Kanye West – Yeezus
Record Label: Roc-a-Fella / Def Jam
Release Date: June 18th 2013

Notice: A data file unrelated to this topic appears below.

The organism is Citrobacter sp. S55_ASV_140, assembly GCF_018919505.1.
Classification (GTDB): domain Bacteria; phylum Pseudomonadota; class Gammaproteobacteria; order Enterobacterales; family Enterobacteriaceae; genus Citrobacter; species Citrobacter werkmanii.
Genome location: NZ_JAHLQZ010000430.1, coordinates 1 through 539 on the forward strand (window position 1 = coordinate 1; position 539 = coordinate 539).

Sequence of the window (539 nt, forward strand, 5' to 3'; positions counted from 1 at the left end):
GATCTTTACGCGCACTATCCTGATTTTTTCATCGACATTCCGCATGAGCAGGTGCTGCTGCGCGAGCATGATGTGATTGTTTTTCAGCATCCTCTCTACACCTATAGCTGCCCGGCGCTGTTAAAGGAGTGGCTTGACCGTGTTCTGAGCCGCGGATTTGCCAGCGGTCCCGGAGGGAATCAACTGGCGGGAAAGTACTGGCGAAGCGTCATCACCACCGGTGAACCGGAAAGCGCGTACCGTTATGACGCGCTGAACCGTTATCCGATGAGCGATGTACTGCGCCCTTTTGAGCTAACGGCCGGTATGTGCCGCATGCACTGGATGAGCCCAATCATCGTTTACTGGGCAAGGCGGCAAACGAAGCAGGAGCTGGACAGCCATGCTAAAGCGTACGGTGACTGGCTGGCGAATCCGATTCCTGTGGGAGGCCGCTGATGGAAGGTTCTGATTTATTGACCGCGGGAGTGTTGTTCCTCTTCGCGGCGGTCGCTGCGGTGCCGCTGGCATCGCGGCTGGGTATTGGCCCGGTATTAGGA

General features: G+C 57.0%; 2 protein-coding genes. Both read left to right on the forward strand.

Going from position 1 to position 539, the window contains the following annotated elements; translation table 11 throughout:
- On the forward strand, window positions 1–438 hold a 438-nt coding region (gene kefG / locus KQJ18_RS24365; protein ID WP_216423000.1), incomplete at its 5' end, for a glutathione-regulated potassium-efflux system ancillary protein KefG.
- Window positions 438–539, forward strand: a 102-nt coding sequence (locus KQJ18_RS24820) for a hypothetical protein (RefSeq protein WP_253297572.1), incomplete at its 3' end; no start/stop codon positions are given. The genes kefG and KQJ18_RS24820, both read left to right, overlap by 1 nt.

I’m honestly at a loss for words right now. That’s never happened to me for a review before, but Kanye West’s sixth record Yeezus is the strangest record I’ve ever heard in my entire life. Regardless of the fact that hip-hop is a genre I’m starting to get into a bit more, this record is still one of the strangest things I’ve ever heard. I don’t really know how to feel about this record, honestly, but after some repeated listens, I do find myself really enjoying it, even though I’m not sure why. Even before going into this record, I did have some familiarity with Kanye. I picked up a copy of 2009’s 808s and Heartbreak, and I absolutely loved it. It was a really interesting album that told a story, so to speak, of a relationship that Kanye was speaking about, and all the ups and downs of the relationship. It was an odd record, but still was appealing to people, in the sense that there was something relatable to it. Yeezus, on the other hand, is just a plain strange record. The title is a reference to Kanye’s nickname, which is meant to sound like Jesus. At first glance, Kanye may come off as sacrilegious, but at various points throughout the record, he likes himself to the Jesus of music, not Jesus in general. He compares himself to Jesus in the sense that he’s a savior to hip-hop as Christ was to Christianity. It’s really off putting, but that doesn’t bother me. The music itself is what’s most important, and while calling the record Yeezus is rather odd, it’s honestly no secret that Kanye is known for having a huge ego. Ultimately, his ego stemmed from people knowing how much talent he has, and while listening to this record (along with his others), you can totally see that. What’s so odd about this album is just the music itself. Honestly, I went into this record, not quite sure what to expect, and that’s what happened. I didn’t know what to expect, and I was either baffled or very impressed. Some moments are quite odd, but others are very enjoyable. The buzz for Yeezus began in May when Kanye first posted the release date on his Twitter, but the real buzz for it came on May 17th, when he appeared on Saturday Night Live, where he played two songs from the record, first “single” “Black Skinheads,” and “New Slaves,” both of which are two of my favorites from the record. It took me awhile to finally get a copy of the record, but since I have been trying to get into more hip-hop, Kanye is a very influential artist in the genre, so why not?